Jump to content

FFP and large transfer fees


Lallana's Left Peg
 Share

Recommended Posts

I'm aware of the purpose of FFP and general principles, but not the finer details.

 

Can anyone help me with this scenario: You have a player earning £20k a week who was brought up through the Youth System. In the summer you sell him for £30m. You receive yearly instalments of £7.5m over 4 years. You have saved £1m a year in wages which can be used pay other / new players (as long as qualified FFP income remains the same and the wage budget doesn't decrease).

 

However, you now have £30m to play with. Can you spend that on players and wages because the transfer fee qualifies as FFP eligible income or are the wages you can pay above any transfer fee dependent on other income on the commercial side growing as that is what really enables wages to be increased according to FFP?

 

I've probably not explained that too well but hopefully someone will understand where I am coming from. I am just trying to understand whether or not a large transfer fee can be spent on new players wages or whether it doesn't count as proper income in terms of FFP.

 

This may be one of the most boring threads on here ever as well :lol:

Link to comment
Share on other sites

Received transfer fees are accounted for in the period in which the transaction takes place (e.g. if we were to sell Shaw for £30m in June, the full amount payable - not including add-ons - would appear in the "Profit on disposal of players" section of the accounts), which is significantly different to how transfer fees paid are accounted for.

 

Essentially, that £30m would be football income and therefore counts towards the FFP calculations.

Link to comment
Share on other sites

Received transfer fees are accounted for in the period in which the transaction takes place (e.g. if we were to sell Shaw for £30m in June, the full amount payable - not including add-ons - would appear in the "Profit on disposal of players" section of the accounts), which is significantly different to how transfer fees paid are accounted for.

 

Essentially, that £30m would be football income and therefore counts towards the FFP calculations.

 

Thanks. So basically, if you get £30m for a player then FFP practices make it highly advisable to spend it all in that accounting period (if indeed you want to)?

Link to comment
Share on other sites

one of the (former) problems was that we took payments in instalments.

 

If the so-called " big clubs " can afford to bid £10 million for someone they should pay more up front, as it seems to be no problem when they pay £20+million to buy "super stars" .

ALSO..... if we were to sell someone (say Shaw for £30 million) we should always get some sort of a big % for an eventual sell-on.

Surely the whole Bale episode has taught us that. It was embarrassing to say the very least... when you look at the extent of his deal to Real. The same applies to add-ons for apps. and caps.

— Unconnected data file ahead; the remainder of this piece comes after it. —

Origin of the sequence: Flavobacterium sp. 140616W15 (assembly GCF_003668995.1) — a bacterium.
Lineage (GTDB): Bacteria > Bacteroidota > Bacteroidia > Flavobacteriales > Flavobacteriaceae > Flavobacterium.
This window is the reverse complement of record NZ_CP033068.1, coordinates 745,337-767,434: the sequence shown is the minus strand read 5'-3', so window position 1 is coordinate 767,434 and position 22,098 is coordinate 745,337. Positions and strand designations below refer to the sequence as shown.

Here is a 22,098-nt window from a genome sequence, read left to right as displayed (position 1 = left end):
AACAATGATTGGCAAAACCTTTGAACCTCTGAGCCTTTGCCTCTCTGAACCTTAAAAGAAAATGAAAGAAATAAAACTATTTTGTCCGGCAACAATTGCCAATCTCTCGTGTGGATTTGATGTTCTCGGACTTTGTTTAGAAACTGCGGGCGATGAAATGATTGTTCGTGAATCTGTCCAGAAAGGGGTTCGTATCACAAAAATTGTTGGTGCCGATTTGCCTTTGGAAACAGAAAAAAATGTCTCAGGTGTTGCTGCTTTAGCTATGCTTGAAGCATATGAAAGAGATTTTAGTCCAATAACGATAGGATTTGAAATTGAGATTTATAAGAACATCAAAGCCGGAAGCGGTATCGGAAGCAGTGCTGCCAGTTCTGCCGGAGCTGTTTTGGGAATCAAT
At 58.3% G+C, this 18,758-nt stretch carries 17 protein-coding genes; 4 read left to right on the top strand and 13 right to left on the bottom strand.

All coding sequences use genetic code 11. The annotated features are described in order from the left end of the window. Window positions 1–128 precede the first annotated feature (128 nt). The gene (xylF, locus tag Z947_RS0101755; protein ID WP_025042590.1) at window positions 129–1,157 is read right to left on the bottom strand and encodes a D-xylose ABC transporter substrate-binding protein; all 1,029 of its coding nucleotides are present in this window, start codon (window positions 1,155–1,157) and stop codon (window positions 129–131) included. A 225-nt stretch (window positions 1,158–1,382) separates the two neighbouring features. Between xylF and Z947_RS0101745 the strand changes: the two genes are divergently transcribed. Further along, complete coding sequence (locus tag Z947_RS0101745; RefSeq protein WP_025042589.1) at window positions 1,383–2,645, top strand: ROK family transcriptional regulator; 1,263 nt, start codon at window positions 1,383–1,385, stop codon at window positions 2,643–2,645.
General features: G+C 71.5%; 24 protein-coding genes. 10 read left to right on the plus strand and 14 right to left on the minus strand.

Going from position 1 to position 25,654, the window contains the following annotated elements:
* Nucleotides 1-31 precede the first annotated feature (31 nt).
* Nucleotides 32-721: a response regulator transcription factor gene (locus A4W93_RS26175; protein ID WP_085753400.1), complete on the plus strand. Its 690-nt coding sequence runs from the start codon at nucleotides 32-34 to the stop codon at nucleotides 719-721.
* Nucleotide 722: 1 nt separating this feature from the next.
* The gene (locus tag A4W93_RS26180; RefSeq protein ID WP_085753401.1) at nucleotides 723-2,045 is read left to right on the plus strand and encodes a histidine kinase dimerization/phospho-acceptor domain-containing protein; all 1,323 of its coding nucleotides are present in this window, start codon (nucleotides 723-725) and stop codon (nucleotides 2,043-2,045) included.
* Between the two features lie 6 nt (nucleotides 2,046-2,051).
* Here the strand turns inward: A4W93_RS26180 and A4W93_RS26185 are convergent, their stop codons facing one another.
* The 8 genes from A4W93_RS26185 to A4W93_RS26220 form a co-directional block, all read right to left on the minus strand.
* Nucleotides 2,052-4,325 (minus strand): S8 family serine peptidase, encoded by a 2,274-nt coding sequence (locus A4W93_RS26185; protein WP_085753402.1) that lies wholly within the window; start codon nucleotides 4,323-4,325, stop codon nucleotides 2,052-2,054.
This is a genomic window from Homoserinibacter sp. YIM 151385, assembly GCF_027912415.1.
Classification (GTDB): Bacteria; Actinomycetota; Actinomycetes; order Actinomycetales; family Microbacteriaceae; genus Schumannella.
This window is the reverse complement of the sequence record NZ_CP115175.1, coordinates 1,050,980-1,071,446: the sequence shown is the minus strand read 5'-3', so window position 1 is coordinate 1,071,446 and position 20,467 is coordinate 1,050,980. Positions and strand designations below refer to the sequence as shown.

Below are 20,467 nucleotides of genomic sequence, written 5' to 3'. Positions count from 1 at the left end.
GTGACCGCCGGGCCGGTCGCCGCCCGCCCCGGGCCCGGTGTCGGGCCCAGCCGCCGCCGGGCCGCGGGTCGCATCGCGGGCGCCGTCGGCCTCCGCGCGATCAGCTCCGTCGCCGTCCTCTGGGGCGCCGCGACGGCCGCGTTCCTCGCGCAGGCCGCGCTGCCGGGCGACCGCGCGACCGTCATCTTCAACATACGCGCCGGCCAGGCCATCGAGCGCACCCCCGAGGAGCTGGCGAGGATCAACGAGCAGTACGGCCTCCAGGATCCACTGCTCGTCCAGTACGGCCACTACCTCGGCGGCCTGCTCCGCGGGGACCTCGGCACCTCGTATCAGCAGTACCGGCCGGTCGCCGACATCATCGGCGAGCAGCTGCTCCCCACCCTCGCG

Both Walcott and Bale deals were on annual part-payments, but when our cash crisis came, we were forced to accept a lower sum just to get the cash to pay debts.

 

Admitedly, that's hardly likely to happen again, but there is a lesson to be learned, whether it's £6 million or £60 million, and always have a sell-on clause .

Link to comment
Share on other sites

Thanks. So basically' date=' if you get £30m for a player then FFP practices make it highly advisable to spend it all in that accounting period (if indeed you want to)?[/quote']

Not necessarily, as I think one year's profits can be used to offset against losses in a preceding or following year, and vice versa.

Link to comment
Share on other sites

Thanks. So basically' date=' if you get £30m for a player then FFP practices make it highly advisable to spend it all in that accounting period (if indeed you want to)?[/quote']

 

Not really. In simplistic terms: If we sold Shaw for £30m then that would go straight to profit in the year. If we then bought a replacement for £16m on a four year contract then £4m of costs would hit the profit and loss account each year for 4 years.

Link to comment
Share on other sites

Yes, I think profit and loss is calculated on a rolling three year basis starting this year.

 

Aha - so that is important then. So if we sold someone for £30m and didn't buy a replacement then the accounts could show a profit of £30m+ for that year. If we then spent some money the next year and made a loss of £15m for the period, we'd still be £15m in the black as far as FFP is concerned (which even allows for losses anyway I think).

 

I was just trying to see if there was a spending strategy to be best adhered to if you sold someone for a lot of money but it seems like there is no rush to spend so that is good.

Link to comment
Share on other sites

Create an account or sign in to comment

You need to be a member in order to leave a comment

Create an account

Sign up for a new account in our community. It's easy!

Register a new account

Sign in

Already have an account? Sign in here.

Sign In Now
 Share

×
×
  • Create New...

Important Information

View Terms of service (Terms of Use) and Privacy Policy (Privacy Policy) and Forum Guidelines ({Guidelines})